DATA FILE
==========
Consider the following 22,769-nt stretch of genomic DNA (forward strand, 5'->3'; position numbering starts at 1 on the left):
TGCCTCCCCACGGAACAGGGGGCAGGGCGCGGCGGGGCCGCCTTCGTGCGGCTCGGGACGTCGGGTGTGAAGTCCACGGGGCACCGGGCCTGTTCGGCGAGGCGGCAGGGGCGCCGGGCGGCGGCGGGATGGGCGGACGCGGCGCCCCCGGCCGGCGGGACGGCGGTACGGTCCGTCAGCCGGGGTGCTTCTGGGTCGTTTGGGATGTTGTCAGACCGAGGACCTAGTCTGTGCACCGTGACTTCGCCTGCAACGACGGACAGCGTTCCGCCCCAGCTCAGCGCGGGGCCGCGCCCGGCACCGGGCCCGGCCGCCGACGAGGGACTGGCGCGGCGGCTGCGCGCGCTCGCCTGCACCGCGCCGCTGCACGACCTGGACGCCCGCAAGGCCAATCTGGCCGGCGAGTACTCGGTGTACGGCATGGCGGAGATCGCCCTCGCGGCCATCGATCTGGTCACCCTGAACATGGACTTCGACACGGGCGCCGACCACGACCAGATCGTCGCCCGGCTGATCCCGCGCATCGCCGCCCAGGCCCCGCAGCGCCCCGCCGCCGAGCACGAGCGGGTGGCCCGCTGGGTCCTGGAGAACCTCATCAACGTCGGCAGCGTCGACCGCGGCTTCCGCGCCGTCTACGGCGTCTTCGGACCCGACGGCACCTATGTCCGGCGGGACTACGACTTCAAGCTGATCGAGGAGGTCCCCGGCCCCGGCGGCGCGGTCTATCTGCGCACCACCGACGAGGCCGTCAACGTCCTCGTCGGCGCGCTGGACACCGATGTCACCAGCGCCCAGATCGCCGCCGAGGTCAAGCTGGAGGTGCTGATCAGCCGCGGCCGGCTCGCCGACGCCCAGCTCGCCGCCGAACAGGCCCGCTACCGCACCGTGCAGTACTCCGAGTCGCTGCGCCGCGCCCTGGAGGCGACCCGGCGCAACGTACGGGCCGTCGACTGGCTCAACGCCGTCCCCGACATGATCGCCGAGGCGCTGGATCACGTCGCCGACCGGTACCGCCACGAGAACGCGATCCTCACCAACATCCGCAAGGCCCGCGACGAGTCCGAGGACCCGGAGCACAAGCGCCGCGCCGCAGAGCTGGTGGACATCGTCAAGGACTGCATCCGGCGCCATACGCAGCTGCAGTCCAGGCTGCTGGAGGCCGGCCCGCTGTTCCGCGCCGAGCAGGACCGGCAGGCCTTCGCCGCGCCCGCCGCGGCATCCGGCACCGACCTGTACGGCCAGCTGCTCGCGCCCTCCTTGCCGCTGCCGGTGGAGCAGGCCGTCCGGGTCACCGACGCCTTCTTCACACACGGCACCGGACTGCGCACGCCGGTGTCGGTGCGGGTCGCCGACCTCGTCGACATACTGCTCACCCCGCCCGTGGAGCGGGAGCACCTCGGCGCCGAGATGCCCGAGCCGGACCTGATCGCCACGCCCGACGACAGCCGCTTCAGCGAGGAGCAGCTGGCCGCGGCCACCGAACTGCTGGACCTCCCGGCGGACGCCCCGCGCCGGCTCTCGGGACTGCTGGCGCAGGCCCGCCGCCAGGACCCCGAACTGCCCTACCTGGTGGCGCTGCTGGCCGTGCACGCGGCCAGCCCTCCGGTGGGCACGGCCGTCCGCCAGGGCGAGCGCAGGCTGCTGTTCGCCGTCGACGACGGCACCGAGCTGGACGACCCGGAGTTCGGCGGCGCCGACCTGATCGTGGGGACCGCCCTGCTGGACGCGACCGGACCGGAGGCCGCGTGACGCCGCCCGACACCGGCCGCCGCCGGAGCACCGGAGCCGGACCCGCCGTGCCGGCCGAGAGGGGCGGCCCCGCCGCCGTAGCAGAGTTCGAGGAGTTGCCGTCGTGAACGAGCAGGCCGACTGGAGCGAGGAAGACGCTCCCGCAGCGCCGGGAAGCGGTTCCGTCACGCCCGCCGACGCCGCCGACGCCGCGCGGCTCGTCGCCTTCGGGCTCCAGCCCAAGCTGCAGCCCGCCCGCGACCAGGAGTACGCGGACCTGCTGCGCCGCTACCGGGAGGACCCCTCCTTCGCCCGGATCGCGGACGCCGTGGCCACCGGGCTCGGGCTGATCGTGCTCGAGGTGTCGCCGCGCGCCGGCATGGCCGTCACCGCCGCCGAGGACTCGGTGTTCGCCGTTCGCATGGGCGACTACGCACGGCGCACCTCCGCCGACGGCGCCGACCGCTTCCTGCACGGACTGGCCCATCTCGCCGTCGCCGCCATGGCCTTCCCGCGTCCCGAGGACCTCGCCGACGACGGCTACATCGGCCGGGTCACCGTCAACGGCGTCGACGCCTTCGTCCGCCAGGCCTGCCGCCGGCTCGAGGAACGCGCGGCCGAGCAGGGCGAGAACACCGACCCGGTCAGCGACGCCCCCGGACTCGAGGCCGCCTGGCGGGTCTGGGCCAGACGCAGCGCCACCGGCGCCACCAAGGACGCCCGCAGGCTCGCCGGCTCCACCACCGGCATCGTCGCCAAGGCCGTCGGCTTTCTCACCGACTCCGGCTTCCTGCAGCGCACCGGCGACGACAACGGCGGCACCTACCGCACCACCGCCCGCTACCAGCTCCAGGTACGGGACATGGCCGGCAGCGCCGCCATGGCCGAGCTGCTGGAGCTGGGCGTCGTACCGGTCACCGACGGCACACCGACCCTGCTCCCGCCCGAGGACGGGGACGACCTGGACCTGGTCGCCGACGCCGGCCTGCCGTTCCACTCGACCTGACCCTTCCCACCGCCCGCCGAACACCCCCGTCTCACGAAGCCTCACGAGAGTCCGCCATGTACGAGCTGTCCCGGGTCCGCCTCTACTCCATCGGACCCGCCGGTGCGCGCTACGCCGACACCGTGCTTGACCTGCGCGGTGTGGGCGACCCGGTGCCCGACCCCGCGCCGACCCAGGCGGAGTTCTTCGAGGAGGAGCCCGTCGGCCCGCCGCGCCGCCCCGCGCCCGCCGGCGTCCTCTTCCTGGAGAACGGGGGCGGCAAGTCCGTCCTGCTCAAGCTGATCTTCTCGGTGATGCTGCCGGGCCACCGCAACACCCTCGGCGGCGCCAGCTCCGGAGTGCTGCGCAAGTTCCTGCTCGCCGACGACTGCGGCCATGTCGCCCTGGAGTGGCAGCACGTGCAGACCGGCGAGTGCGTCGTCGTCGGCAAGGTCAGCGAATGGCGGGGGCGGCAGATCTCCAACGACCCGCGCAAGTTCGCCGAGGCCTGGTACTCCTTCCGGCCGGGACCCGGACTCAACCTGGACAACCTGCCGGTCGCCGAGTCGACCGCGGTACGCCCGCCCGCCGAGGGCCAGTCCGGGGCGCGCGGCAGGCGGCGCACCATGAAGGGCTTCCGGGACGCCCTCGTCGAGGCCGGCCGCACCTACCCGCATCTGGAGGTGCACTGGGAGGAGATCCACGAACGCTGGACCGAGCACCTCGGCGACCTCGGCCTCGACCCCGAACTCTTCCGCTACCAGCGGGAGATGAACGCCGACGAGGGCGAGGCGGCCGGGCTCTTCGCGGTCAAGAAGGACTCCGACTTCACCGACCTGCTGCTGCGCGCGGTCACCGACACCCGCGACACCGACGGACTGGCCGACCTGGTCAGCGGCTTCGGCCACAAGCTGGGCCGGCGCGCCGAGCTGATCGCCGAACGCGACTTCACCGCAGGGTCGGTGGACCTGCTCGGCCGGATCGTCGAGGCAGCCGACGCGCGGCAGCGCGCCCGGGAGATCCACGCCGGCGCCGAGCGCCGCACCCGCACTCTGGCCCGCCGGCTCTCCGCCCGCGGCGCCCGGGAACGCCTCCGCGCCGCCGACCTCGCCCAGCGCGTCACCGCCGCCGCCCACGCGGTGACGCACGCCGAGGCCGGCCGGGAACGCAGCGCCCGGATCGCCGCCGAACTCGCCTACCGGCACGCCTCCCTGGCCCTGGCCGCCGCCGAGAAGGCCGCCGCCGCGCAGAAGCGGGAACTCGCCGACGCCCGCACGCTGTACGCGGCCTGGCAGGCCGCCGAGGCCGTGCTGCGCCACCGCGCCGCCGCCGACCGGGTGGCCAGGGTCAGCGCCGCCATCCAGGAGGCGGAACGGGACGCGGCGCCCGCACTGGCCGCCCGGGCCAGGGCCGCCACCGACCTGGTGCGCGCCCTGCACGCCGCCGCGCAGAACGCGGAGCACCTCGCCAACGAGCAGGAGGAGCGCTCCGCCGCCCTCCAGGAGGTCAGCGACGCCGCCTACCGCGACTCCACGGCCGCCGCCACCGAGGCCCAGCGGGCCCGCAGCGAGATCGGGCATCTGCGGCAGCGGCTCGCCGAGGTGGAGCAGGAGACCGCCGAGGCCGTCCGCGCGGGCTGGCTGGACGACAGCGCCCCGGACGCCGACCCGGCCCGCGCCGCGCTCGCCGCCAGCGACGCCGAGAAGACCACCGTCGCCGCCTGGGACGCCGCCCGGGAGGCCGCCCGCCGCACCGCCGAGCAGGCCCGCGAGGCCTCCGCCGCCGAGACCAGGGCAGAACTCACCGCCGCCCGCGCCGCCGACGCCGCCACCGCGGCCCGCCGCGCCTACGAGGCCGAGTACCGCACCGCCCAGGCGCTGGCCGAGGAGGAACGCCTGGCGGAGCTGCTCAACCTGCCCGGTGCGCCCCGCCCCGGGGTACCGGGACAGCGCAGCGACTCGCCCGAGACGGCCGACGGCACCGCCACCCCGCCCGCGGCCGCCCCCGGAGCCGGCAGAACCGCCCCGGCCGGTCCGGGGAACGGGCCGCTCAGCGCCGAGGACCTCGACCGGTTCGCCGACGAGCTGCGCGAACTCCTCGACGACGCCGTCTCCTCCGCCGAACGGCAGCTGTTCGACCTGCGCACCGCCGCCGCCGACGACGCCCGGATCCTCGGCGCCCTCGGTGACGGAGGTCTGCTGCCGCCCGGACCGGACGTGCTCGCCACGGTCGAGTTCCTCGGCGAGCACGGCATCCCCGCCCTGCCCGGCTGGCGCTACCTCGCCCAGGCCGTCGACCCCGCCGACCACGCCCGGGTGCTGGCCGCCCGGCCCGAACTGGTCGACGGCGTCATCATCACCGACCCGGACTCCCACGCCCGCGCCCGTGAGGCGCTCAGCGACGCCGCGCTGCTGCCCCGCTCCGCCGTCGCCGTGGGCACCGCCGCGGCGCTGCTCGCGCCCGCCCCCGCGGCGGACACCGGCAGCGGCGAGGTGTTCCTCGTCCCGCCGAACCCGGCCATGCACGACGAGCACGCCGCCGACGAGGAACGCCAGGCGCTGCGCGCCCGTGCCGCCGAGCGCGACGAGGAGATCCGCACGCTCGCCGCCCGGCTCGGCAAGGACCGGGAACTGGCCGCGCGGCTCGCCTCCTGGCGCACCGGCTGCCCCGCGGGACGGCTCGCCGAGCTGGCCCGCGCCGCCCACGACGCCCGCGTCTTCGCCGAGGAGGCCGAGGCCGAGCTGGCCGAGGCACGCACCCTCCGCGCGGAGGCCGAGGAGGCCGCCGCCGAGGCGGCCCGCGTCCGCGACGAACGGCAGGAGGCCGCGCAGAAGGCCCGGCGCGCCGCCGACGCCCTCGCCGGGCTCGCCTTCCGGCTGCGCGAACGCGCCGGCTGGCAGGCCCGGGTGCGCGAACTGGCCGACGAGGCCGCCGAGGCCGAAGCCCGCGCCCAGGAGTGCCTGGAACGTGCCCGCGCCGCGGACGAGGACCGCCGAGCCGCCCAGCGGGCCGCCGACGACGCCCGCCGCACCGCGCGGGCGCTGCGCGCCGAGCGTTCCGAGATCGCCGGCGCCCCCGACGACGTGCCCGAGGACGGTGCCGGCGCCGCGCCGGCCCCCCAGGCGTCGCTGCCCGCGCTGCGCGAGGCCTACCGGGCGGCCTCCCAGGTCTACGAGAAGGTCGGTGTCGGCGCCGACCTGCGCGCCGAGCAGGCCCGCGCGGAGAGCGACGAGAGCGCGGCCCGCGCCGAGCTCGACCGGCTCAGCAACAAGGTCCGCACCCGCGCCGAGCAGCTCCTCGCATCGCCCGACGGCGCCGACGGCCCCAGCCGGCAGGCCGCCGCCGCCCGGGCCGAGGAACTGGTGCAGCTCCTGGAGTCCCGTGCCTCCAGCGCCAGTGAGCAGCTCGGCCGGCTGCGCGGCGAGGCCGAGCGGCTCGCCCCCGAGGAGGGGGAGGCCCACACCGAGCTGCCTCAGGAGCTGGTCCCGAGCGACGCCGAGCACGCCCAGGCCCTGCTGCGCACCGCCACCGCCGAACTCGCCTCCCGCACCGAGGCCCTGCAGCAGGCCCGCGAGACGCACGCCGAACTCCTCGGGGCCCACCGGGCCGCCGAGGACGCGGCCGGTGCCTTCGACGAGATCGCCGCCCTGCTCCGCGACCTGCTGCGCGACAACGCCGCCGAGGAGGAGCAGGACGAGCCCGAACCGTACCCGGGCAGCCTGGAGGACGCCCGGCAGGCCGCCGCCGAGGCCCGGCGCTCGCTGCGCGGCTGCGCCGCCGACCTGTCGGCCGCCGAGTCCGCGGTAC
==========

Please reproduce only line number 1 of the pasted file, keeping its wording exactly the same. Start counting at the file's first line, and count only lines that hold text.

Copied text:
Consider the following 22,769-nt stretch of genomic DNA (forward strand, 5'->3'; position numbering starts at 1 on the left):